I see guides all the time that purport to instruct new home recording hopefuls on the best equipment and software needed to start their home recording studio. There is one thing these “how-to” articles seem to have in common, which is that they explain very well how to set up an intermediate home studio, not a starter one.

I remember how overwhelmed I felt when I first started recording my own stuff, mostly music, but then audio books, voice-overs, podcasts, audio-for video, etc. That was about 20 years ago, and to be honest, there are STILL topics in the realm of audio recording that confuse me! And I’m an engineer and producer! So I’ve developed a rule-of-thumb for what constitutes “audio recording guidance for beginners” that goes something like this: If that guidance contains the acronym, “MIDI” (or any acronym for that matter), it isn’t for beginners.” Why?

First, let’s look at why someone might want to start recording audio from home. Guess what? Not everyone is a musician! In this multi-media, internet-dependent, YouTube-watching age, audio is everywhere; well, at least crappy-to-mediocre audio is everywhere;). From podcasts to audio books, advertisement voice-overs to e-learning, and video narration to, yes, music, we consume audio just about every minute of every day. So it is a mistake to assume that all, or even most, of the folks out there who really want good beginner advice on setting up and operation their own home recording studio are musicians. There is little need to tell those folks anything about the musical the instrument digital interface (MIDI) protocol.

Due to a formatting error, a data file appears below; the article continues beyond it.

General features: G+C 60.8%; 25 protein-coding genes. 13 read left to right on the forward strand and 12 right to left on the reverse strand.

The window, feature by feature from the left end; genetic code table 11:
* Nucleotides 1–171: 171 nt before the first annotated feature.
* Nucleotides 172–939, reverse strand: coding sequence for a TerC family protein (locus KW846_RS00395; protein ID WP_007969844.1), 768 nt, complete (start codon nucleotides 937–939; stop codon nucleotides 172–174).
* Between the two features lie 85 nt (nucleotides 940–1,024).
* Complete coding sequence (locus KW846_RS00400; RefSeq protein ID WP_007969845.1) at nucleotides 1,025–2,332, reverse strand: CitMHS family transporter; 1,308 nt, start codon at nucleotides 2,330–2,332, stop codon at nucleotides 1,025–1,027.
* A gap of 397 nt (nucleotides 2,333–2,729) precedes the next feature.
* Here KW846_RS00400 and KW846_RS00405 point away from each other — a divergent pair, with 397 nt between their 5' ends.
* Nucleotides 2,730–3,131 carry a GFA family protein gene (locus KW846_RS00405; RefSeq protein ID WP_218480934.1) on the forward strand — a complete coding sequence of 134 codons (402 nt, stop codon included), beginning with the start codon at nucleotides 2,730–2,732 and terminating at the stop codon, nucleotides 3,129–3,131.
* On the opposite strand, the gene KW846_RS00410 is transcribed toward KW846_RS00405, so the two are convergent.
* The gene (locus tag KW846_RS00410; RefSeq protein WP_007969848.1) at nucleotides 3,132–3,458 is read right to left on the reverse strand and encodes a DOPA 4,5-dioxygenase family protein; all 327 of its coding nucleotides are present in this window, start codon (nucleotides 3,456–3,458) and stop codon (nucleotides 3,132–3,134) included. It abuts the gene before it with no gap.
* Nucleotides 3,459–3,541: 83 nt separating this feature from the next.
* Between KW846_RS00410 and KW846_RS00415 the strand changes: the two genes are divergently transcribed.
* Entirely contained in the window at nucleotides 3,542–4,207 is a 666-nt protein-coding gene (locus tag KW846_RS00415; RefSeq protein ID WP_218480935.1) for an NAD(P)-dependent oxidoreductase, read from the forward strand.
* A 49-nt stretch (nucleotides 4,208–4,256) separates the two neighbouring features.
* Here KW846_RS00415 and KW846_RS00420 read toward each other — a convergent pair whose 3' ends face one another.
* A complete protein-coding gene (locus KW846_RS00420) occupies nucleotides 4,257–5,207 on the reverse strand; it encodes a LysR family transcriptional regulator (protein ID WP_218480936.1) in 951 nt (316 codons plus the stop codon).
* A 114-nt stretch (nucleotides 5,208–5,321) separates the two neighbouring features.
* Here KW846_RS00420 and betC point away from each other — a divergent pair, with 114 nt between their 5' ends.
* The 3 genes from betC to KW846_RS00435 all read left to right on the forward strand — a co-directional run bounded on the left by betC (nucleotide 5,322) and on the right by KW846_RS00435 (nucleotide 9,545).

Second, let’s talk about musicians who have little-to-no experience recording. A LOT of these folks are singers and guitar-players, garage rock bands or folk singer-songwriters. In other words, they just want to get their music “out there” in the world in the form of recordings. Musicians tend to be , I know, that’s a shocker, eh? Well artists are not always fabulous with the hard sciences, like electrical engineering or computer science. So even among the recording newbies out there, MIDI is not something they need immediately, if ever.

So now that I have described what advice for recording beginners does NOT look like, I suppose you’d like to know what it DOES look like. Okay, here goes. Download free audio recording software. There are a few good ones out there that are open-source “freeware,” like Audacity for example. Total cost so far: $0.00. Next, get yourself some headphones or ear buds. If anyone in your house has an mp3 player, you already have at least one set lying around. Total cost so far: $0.00. Now all you need is a microphone. Your beginner home studio only needs a PC mic. Thanks to on-line role-playing games and internet communication, most folks will already have one of these as well. Total cost so far: $0.00. If you don’t already have a best computer microphone, you can get one almost anywhere for about $5.00. So the most expensive beginner home recording studio so far is $5.00. Once you have those things, you have your home studio!

Now I did promise in the title of this article to explain how to record good quality audio from a $5.00 studio. So what do I have to say for myself on that score? Only this: when it comes to audio quality, knowledge trumps gear. If you understand just a few key principles of audio recording, you can produce better quality audio from your $5.00 studio than someone with a $500 studio who doesn’t know what they are doing! I’ve seen/heard this all too often.
Oh now I suppose you want me to reveal those few key principles, huh? Well, if you insist. First, and most importantly, record as little noise as possible. Second, be able to reduce and/or eliminate the noise you couldn’t prevent. There will always be some, especially with the $5.00 studio. Said a different way, record as much of what you WANT people to hear as possible, and minimize stuff you don’t want them to hear.

You can learn more about those key principles from the tutorials on the Home Brew Audio website. The video tutorials there start out assuming you’re a beginner…a REAL beginner, and will show you how to set up the $5.00 studio and make your first recording in the first 5 lessons (should take less than an hour), which are FREE by the way;). Come check it out. I promise that “MIDI” isn’t even mentioned in the first several videos.